Wednesday, October 8, 2014

The Most Private Thing I Am Willing to Admit About Myself Is. . .

The Most Private Thing I Am Willing to Admit About Myself Is. . .

If you have recently attempted to complete the sentence above, then you and I both know you’re on the online dating service OK Cupid.  These things happen. 

I do have some excellent OK Cupid stories to tell, but right now I want to focus on what I would have liked to say in response to this particular prompt.  What I actually said was stuff like, “I’m blind in one eye and I keep my negative emotions hidden, which has caused me a lot of problems.  The hidden emotions part, more so than the eye.”

Blah blah blah.  But.

That was the “most private” thing I was willing to admit to the men of OK Cupid, but for you, my blog followers, like Morgan Freeman in The Shawshank Redemption, I am willing to go just a little bit farther.

Do you want to know what I wanted to tell the men of Colorado, but didn’t?

The Most Private Thing I am Willing to Admit About Myself is I love, love, love to watch other people work. Preferably while I am reclining. Preferably in a hammock, not working myself.

Listen, I know how it sounds. This isn't something I’m proud of.  

Indeed, in our Puritan Bootstraps Rags-to-Riches, Anyone-Can-Make-It-If –She-Just-Works-Hard-Enough culture, such an admission  comes close to social blasphemy ("Voyeurism + Laziness=Entitlement!!! Stone Her!!!)

Before you bend to pick up that first rock, let me try to explain myself.  

Right now, I don’t even own a hammock.  What I do possess is a really great front porch.  It doesn’t look that weird when I am sitting on my front porch in a plastic chair, watching the guys across the street unload a truck full of wine for the liquor store.  But it might look weirder if I were lying in a hammock on the front lawn, watching them do it.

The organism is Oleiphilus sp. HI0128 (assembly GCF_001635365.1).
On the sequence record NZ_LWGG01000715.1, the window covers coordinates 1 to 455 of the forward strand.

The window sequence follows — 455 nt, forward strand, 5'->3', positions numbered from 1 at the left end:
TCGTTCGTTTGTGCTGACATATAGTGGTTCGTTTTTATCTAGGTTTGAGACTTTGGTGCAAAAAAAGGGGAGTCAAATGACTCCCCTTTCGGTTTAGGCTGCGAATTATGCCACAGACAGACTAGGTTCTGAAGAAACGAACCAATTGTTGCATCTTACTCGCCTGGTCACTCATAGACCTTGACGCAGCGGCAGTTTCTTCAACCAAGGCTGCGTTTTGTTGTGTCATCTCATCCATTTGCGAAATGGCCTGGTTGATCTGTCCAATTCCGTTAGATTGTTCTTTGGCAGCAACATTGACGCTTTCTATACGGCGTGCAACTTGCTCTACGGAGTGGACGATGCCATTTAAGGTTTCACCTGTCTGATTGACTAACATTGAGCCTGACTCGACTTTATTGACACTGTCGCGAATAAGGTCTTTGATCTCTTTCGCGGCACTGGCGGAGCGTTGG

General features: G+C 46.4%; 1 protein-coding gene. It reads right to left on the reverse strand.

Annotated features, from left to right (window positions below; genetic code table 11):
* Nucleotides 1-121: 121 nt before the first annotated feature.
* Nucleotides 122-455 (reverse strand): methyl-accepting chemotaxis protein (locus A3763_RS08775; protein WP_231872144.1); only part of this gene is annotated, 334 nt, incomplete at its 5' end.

No, in order to make Lying-in-a-Hammock-Watching-Labor really feasible, I would need to get a hacienda-villa type of house, and I would need to get my own workers, who would be paid enough that they would not give a crap whether I watched them or not. 

Another thing you’ve got to know about this:  I do NOT like watching people work who are miserable, unhappy, or uncomfortable in any way.  This is not a Pharaoh-Watching-Jews-Build-Pyramids kind of thing.

No, the kind of work I like to watch involves people happily occupied at some productive task, where they are basically enjoying themselves, preferably where there is a “figuring-out” element to what they are doing—the sort of thing that requires brief hearty conferences about tactics and strategies. 

(In an earlier post, I mentioned how I like to go to the beach and watch other people figure out how to parasail or scuba-dive.  The most work I like to put in at the beach is figuring out how many minutes before I need to flip to keep my tan even.  But I like watching my more enthusiastic beach brethren because their activity serves as a nice counterpoint to my slothdom.)

The thing is, when you’re a middle-class, middle-aged white girl without a ton of resources, it’s actually hard to get a good “watching-people-work” groove going sometimes.  So I take it where I can.  I snatch little pieces here and there.

For example, as I alluded to earlier, I live across the street from a restaurant and a liquor store/pharmacy.  (The liquor store-pharmacy is a delightful phenomenon that would have greatly pleased my younger self.  But I digress).

Fortunately, a lot of the packing and unpacking of supplies happens in the front parking lot of these two establishments, where I can see it from my front porch.